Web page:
Are Workers' Compensation Benefits Taxable?

Save

You generally don't have to pay taxes on your workers' compensation benefits unless you are also receiving other benefits that push your total income above a certain level. According to the IRS, workers' compensation benefits generally do not fall within the category of taxable income, and you generally don't have to report it in a tax return.

The Workers’ Compensation Offset

If you're receiving workers' compensation benefits and additional benefits from Supplemental Security Income or Social Security Disability Insurance at the same time, the total amount of those benefits received cannot be more than 80 percent of your average current earnings. If those combined benefits do exceed that amount, the Social Security Administration may lower the SSI or SSDI payments to keep the total amount of benefits at or below the 80 percent limit.

Average Current Earnings

  • The average monthly wage on which your benefits calculation is based
  • 1/60 of your total wages for the five consecutive years in which you earned the most income, or
  • 1/12 of your total wages from the year in which you earned the most in the previous five-year span.

If you're eligible for the workers' compensation offset, the taxable amount of the benefit is equivalent to the amount by which the Social Security benefits are reduced.

Some states apply the offset to workers’ compensation benefits instead of Social Security benefits. In this case, you're not required to pay taxes on any of the worker’s comp benefits.

How the Offset Is Calculated

Before calculating how much your benefits will be reduced, the SSA deducts any prior or anticipated medical costs, legal expenses, payments to dependents and any fees associated with the workers' compensation benefits. However, you shouldn’t rely on the SSA to automatically perform this adjustment. You should supply appropriate documentation that supports the relevant claims.

Generally speaking, most people won't be taxed on workers' compensation payouts, and in the rare situation that they are taxed, the payment will likely be a very small percentage of their benefit amount.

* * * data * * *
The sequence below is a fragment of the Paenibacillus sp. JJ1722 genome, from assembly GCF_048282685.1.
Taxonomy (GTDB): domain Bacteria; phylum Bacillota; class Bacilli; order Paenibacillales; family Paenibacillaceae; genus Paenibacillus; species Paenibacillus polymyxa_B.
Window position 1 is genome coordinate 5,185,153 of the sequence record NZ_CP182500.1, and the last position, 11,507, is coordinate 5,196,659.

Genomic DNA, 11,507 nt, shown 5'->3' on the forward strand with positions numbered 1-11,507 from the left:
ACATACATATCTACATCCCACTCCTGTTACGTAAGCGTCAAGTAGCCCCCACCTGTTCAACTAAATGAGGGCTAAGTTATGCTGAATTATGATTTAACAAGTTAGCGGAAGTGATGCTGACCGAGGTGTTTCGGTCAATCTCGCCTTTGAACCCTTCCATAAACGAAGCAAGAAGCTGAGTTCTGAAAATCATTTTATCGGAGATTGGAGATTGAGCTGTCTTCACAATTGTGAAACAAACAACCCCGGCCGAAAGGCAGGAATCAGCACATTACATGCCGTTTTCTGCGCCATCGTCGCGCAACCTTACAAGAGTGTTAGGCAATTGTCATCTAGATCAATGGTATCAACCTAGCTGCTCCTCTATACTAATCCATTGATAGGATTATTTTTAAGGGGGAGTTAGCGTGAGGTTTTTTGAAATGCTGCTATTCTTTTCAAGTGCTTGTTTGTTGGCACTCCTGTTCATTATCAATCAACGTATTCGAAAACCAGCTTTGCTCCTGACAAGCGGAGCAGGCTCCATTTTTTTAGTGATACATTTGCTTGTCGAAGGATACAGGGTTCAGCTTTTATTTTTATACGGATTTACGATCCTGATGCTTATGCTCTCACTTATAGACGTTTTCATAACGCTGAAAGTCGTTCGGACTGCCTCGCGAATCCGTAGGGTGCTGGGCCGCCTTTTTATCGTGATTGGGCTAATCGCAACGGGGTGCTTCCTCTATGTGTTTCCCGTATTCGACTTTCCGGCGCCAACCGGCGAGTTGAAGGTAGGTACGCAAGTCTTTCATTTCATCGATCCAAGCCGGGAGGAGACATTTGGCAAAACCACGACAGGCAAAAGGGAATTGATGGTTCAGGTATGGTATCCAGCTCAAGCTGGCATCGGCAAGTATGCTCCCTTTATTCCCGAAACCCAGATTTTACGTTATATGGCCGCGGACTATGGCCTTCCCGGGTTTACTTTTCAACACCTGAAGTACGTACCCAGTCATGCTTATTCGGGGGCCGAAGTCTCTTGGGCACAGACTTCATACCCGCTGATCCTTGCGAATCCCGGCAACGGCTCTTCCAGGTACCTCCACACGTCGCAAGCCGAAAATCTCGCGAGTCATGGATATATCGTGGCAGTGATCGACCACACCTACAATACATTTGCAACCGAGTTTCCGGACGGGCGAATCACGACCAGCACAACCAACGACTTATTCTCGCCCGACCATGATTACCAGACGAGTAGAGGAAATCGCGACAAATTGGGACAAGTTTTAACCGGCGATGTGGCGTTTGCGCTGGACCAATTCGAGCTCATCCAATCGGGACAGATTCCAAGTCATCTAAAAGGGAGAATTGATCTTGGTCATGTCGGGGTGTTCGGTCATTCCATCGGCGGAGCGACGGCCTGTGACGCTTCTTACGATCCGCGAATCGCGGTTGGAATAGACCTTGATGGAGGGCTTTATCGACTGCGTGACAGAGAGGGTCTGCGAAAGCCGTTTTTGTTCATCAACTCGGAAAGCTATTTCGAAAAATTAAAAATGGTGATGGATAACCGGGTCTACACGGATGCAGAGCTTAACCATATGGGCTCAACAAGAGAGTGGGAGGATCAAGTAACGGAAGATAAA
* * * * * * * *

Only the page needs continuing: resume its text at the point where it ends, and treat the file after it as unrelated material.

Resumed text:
Getting Professional Legal Advice

It’s a good idea to consult with a lawyer who specializes in workers’ compensation claims and has experience assisting people who receive Social Security checks as a source of income. A legal professional can help you gather the right documentation for the SSA to review, and can also identify ways to reduce taxable liability in relation to workers’ compensation settlements. For example, settlement payments can be restructured in such a way that taxes are minimized.

Promoted By Zergnet

Comments

You May Also Like

  • How to Pay Taxes on a Workers Compensation Benefits

    When you file your taxes, you must include payments received from your employer or private insurance in your taxable income. Government payments...

  • Is Workman's Comp Taxable Income?

    Comments Video Transcript. You have suffered a injury on the job and you're now receiving workers' compensation indemnity benefits and you want...

  • Are Workers' Comp Wages Taxable in Minnesota?

    Workers in Minnesota are eligible to receive workers' compensation benefits when they're injured or become sick on the job. Workers' compensation benefits...

  • Is Worker's Comp Tax Deductible?

    The federal government and individual states provide injured employees with workers' compensation insurance benefits when they sustain job-related illnesses or ...

  • How to Fight Workman's Comp

    But generally speaking, workers compensation injuries are of a no fault nature. ... Is Workman's Comp Taxable Income? What to Expect in...

  • What Are Workers' Compensation Benefits?

    What Are Workers' Compensation Benefits?. Workers' compensation insurance provides benefits to eligible workers ... Are Workers' Compensation Settlements Taxable as ...

Read Article

23 Deliciously Easy Lunches to Bring to Work

M
Is DIY in your DNA? Become part of our maker community.
Submit Your Work!